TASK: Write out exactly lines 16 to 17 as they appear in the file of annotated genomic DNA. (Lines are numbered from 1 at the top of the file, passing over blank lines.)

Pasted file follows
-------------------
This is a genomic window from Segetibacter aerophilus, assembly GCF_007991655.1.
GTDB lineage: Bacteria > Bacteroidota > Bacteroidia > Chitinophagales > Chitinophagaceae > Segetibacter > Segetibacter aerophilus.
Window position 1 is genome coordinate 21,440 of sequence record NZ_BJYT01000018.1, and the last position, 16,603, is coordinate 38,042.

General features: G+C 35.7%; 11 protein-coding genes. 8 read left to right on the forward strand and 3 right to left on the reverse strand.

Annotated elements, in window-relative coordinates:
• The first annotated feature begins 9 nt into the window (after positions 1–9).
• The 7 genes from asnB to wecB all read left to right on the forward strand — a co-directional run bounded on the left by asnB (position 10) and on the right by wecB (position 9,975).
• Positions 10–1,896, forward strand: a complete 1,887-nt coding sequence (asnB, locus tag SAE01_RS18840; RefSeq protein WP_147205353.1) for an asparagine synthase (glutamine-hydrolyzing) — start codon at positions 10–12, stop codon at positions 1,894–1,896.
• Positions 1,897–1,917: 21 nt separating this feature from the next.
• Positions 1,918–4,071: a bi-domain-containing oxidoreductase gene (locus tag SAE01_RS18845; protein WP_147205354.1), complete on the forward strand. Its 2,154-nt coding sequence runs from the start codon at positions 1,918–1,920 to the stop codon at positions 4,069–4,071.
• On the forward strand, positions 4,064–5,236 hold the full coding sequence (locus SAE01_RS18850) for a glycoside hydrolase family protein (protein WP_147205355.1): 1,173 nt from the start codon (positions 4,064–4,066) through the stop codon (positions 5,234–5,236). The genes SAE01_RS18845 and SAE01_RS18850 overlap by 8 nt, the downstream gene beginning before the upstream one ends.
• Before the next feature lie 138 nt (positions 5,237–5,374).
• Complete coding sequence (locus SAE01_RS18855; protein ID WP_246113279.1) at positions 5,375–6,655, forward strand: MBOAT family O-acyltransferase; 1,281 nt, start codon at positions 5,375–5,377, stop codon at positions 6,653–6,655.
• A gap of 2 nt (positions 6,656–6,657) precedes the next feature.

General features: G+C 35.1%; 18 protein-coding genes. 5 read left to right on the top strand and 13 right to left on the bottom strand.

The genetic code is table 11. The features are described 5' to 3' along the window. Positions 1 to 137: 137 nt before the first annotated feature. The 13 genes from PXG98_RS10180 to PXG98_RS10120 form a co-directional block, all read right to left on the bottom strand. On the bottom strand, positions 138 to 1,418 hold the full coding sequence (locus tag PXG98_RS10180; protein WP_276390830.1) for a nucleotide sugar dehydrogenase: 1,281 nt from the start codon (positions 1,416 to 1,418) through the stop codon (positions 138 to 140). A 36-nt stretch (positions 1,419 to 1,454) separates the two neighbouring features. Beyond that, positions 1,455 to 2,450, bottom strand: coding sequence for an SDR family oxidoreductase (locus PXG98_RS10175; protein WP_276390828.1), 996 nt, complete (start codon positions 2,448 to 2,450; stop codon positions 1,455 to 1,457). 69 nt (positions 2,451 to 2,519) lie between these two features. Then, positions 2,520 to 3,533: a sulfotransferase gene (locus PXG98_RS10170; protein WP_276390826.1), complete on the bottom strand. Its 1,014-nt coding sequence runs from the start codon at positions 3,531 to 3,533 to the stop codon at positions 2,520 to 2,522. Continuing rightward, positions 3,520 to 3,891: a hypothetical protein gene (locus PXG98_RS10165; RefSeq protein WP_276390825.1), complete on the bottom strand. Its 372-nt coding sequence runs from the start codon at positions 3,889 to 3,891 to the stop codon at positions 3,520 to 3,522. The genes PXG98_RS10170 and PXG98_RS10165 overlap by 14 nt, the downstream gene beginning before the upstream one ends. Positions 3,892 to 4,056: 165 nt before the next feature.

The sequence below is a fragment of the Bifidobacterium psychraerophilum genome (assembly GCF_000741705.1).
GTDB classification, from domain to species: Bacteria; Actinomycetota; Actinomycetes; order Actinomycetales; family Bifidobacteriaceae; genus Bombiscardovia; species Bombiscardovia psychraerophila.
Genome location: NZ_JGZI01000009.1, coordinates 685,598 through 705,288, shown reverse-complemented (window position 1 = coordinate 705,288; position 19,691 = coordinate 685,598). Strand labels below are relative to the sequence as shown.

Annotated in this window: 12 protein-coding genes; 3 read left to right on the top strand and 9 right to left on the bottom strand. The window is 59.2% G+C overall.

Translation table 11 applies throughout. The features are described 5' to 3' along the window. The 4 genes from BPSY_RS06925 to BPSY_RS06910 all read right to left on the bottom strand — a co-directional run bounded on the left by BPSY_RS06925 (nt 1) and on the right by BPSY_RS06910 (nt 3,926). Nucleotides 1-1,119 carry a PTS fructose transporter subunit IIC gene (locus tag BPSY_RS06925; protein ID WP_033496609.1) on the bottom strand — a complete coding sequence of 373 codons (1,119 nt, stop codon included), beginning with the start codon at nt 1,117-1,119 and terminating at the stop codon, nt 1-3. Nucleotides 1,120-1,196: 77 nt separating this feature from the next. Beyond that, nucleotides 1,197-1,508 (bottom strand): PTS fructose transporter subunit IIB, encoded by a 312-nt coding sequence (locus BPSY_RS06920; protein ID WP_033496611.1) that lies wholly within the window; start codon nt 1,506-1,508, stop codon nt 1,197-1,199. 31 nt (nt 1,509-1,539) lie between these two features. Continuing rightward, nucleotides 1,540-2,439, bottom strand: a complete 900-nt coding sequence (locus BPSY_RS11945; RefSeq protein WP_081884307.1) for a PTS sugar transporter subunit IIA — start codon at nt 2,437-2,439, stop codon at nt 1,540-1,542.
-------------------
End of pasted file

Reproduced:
The genetic code is table 11. The features are described 5' to 3' along the window. Positions 1 to 137: 137 nt before the first annotated feature. The 13 genes from PXG98_RS10180 to PXG98_RS10120 form a co-directional block, all read right to left on the bottom strand. On the bottom strand, positions 138 to 1,418 hold the full coding sequence (locus tag PXG98_RS10180; protein WP_276390830.1) for a nucleotide sugar dehydrogenase: 1,281 nt from the start codon (positions 1,416 to 1,418) through the stop codon (positions 138 to 140). A 36-nt stretch (positions 1,419 to 1,454) separates the two neighbouring features. Beyond that, positions 1,455 to 2,450, bottom strand: coding sequence for an SDR family oxidoreductase (locus PXG98_RS10175; protein WP_276390828.1), 996 nt, complete (start codon positions 2,448 to 2,450; stop codon positions 1,455 to 1,457). 69 nt (positions 2,451 to 2,519) lie between these two features. Then, positions 2,520 to 3,533: a sulfotransferase gene (locus PXG98_RS10170; protein WP_276390826.1), complete on the bottom strand. Its 1,014-nt coding sequence runs from the start codon at positions 3,531 to 3,533 to the stop codon at positions 2,520 to 2,522. Continuing rightward, positions 3,520 to 3,891: a hypothetical protein gene (locus PXG98_RS10165; RefSeq protein WP_276390825.1), complete on the bottom strand. Its 372-nt coding sequence runs from the start codon at positions 3,889 to 3,891 to the stop codon at positions 3,520 to 3,522. The genes PXG98_RS10170 and PXG98_RS10165 overlap by 14 nt, the downstream gene beginning before the upstream one ends. Positions 3,892 to 4,056: 165 nt before the next feature.

The sequence below is a fragment of the Bifidobacterium psychraerophilum genome (assembly GCF_000741705.1).